We want to be more serious about our sending capacity than our seating capacity.

Now. As a statement of church, it's incomplete. But as a statement of outreach for a church, it's a soundbite that beats the pants off whole books I've read. I'm playing with it in my mind and heart, loving it, swapping it around, learning from it. Have a read of Ben's site - and a good think too.


Still thinking about this. I've been chatting to a friend, who was telling me about mission in her church. A church needs a centre. I don't mean like "a church centre" a building - I mean a theological centre, a purpose. And actually, I don't think mission (as in outreach, the sending) is that centre. Because - why are we sending? To what do people return? More sending?

Worship is the centre. Or, if I can fill that out, being the worshipping family of Jesus is the centre. We need mission - the sending out of all so we may see the drawing in of many into the centre. But without the centre, what's the point.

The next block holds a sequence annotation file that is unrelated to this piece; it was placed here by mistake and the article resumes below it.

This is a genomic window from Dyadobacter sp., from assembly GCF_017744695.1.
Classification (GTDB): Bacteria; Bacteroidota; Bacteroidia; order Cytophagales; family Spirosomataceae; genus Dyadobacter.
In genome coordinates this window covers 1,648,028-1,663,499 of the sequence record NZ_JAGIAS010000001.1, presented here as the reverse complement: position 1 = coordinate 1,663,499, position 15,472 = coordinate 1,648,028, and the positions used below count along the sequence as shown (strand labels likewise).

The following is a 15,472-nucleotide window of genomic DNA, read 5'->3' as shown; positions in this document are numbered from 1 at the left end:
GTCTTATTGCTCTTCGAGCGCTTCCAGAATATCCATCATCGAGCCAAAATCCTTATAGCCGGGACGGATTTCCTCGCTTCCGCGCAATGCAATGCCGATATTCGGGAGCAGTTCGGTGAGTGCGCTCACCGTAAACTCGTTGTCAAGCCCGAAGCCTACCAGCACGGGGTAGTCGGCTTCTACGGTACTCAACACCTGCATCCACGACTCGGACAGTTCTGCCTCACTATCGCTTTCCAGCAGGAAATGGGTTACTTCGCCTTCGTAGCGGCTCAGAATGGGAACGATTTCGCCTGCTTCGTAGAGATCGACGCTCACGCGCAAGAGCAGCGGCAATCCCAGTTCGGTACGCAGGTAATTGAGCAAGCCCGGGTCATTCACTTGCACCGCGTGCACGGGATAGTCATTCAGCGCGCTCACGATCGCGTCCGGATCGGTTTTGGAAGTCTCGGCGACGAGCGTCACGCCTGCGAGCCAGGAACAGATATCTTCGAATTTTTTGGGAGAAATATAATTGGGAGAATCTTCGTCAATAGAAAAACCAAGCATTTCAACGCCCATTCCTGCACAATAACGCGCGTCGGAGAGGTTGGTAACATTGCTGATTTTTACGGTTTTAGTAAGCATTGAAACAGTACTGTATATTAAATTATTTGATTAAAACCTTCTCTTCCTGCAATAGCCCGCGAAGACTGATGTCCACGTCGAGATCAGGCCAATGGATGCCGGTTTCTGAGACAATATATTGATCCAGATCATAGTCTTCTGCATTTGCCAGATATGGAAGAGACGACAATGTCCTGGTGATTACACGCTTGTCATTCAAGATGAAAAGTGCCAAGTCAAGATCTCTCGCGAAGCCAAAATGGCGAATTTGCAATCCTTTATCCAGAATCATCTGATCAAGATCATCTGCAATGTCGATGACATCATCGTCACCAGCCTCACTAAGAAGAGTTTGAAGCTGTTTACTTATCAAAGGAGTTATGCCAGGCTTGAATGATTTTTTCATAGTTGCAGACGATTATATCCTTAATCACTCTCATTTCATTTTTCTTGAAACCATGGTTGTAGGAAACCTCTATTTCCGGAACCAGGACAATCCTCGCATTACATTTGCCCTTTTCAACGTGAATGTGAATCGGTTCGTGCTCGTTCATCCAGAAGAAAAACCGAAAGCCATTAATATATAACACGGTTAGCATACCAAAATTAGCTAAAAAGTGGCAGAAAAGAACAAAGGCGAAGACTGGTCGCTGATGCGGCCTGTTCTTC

For us, the two become very closely linked - close but not always identical.

If we are the worshipping family of Jesus, and this is our centre, our first calling, then it should also shape how our sending, our mission is expressed. I believe that drawing people into our worshipping life is a central part of the mission. (Or should the sending result in something that looks different to the centre?) I don't mind (indeed I encourage it!) if that results in re-thinking how we express our worshipping life together.

So it turns our seating capacity matters - not per se, but that we have a place where we gather to worship Jesus as his family (as long as the centre is never simply indulgent or a hidey-hole or selfish). Because mission and worship should not be torn apart so much.

We do love to seperate things into boxes. The older I get, the more I can't help wondering if the things of God are bigger than the boxes.

Monday, August 17, 2009

August Beginnings

I think Wayne Rooney has forgotten his big red cape & blue tights, but the pose is about spot on for a man taking off at the right time for once.

Two years ago, he waited till October 2nd before scoring in the Premiership. Last year it was September 27th.